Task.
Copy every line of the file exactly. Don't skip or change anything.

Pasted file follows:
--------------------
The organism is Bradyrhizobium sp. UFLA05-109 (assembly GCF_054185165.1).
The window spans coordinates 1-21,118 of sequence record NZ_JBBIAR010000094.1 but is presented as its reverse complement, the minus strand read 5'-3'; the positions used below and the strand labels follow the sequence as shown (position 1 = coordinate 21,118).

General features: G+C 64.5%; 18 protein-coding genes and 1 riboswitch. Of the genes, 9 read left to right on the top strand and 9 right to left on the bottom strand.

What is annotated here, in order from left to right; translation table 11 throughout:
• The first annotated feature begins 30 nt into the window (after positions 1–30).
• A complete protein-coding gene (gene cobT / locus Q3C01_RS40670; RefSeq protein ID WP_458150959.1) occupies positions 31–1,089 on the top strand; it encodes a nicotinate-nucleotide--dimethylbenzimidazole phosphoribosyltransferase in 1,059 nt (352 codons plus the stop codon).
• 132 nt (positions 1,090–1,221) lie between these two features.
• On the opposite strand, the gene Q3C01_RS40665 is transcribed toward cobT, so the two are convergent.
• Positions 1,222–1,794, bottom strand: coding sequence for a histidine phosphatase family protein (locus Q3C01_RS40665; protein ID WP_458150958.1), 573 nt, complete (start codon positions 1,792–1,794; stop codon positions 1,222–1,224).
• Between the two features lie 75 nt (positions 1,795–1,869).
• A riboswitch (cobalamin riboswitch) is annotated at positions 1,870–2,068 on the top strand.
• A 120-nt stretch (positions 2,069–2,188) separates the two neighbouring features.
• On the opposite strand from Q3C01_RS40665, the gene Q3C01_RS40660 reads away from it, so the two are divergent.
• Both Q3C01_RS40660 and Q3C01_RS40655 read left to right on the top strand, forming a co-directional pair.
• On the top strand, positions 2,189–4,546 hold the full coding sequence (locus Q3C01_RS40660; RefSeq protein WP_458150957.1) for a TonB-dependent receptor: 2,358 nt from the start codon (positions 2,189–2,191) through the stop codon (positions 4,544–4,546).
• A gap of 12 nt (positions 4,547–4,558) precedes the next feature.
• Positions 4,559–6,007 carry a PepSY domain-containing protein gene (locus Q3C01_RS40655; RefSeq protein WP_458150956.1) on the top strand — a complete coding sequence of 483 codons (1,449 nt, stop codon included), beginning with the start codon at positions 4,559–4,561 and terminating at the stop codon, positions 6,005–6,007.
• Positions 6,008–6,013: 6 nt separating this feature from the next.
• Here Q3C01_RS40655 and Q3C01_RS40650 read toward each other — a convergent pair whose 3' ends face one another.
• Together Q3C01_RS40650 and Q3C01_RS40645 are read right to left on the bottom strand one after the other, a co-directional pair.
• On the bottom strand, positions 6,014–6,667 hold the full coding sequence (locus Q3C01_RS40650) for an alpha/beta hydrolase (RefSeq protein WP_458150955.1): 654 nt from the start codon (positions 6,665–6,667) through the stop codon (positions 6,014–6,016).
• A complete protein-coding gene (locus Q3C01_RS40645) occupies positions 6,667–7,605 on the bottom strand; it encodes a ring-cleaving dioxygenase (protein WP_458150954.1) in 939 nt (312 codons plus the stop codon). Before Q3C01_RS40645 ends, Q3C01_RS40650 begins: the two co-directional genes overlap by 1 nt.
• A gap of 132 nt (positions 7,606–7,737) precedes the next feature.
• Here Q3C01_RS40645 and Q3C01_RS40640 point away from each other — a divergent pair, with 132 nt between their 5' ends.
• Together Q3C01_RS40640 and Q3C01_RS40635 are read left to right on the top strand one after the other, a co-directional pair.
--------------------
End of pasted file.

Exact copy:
The organism is Bradyrhizobium sp. UFLA05-109 (assembly GCF_054185165.1).
The window spans coordinates 1-21,118 of sequence record NZ_JBBIAR010000094.1 but is presented as its reverse complement, the minus strand read 5'-3'; the positions used below and the strand labels follow the sequence as shown (position 1 = coordinate 21,118).

General features: G+C 64.5%; 18 protein-coding genes and 1 riboswitch. Of the genes, 9 read left to right on the top strand and 9 right to left on the bottom strand.

What is annotated here, in order from left to right; translation table 11 throughout:
• The first annotated feature begins 30 nt into the window (after positions 1–30).
• A complete protein-coding gene (gene cobT / locus Q3C01_RS40670; RefSeq protein ID WP_458150959.1) occupies positions 31–1,089 on the top strand; it encodes a nicotinate-nucleotide--dimethylbenzimidazole phosphoribosyltransferase in 1,059 nt (352 codons plus the stop codon).
• 132 nt (positions 1,090–1,221) lie between these two features.
• On the opposite strand, the gene Q3C01_RS40665 is transcribed toward cobT, so the two are convergent.
• Positions 1,222–1,794, bottom strand: coding sequence for a histidine phosphatase family protein (locus Q3C01_RS40665; protein ID WP_458150958.1), 573 nt, complete (start codon positions 1,792–1,794; stop codon positions 1,222–1,224).
• Between the two features lie 75 nt (positions 1,795–1,869).
• A riboswitch (cobalamin riboswitch) is annotated at positions 1,870–2,068 on the top strand.
• A 120-nt stretch (positions 2,069–2,188) separates the two neighbouring features.
• On the opposite strand from Q3C01_RS40665, the gene Q3C01_RS40660 reads away from it, so the two are divergent.
• Both Q3C01_RS40660 and Q3C01_RS40655 read left to right on the top strand, forming a co-directional pair.
• On the top strand, positions 2,189–4,546 hold the full coding sequence (locus Q3C01_RS40660; RefSeq protein WP_458150957.1) for a TonB-dependent receptor: 2,358 nt from the start codon (positions 2,189–2,191) through the stop codon (positions 4,544–4,546).
• A gap of 12 nt (positions 4,547–4,558) precedes the next feature.
• Positions 4,559–6,007 carry a PepSY domain-containing protein gene (locus Q3C01_RS40655; RefSeq protein WP_458150956.1) on the top strand — a complete coding sequence of 483 codons (1,449 nt, stop codon included), beginning with the start codon at positions 4,559–4,561 and terminating at the stop codon, positions 6,005–6,007.
• Positions 6,008–6,013: 6 nt separating this feature from the next.
• Here Q3C01_RS40655 and Q3C01_RS40650 read toward each other — a convergent pair whose 3' ends face one another.
• Together Q3C01_RS40650 and Q3C01_RS40645 are read right to left on the bottom strand one after the other, a co-directional pair.
• On the bottom strand, positions 6,014–6,667 hold the full coding sequence (locus Q3C01_RS40650) for an alpha/beta hydrolase (RefSeq protein WP_458150955.1): 654 nt from the start codon (positions 6,665–6,667) through the stop codon (positions 6,014–6,016).
• A complete protein-coding gene (locus Q3C01_RS40645) occupies positions 6,667–7,605 on the bottom strand; it encodes a ring-cleaving dioxygenase (protein WP_458150954.1) in 939 nt (312 codons plus the stop codon). Before Q3C01_RS40645 ends, Q3C01_RS40650 begins: the two co-directional genes overlap by 1 nt.
• A gap of 132 nt (positions 7,606–7,737) precedes the next feature.
• Here Q3C01_RS40645 and Q3C01_RS40640 point away from each other — a divergent pair, with 132 nt between their 5' ends.
• Together Q3C01_RS40640 and Q3C01_RS40635 are read left to right on the top strand one after the other, a co-directional pair.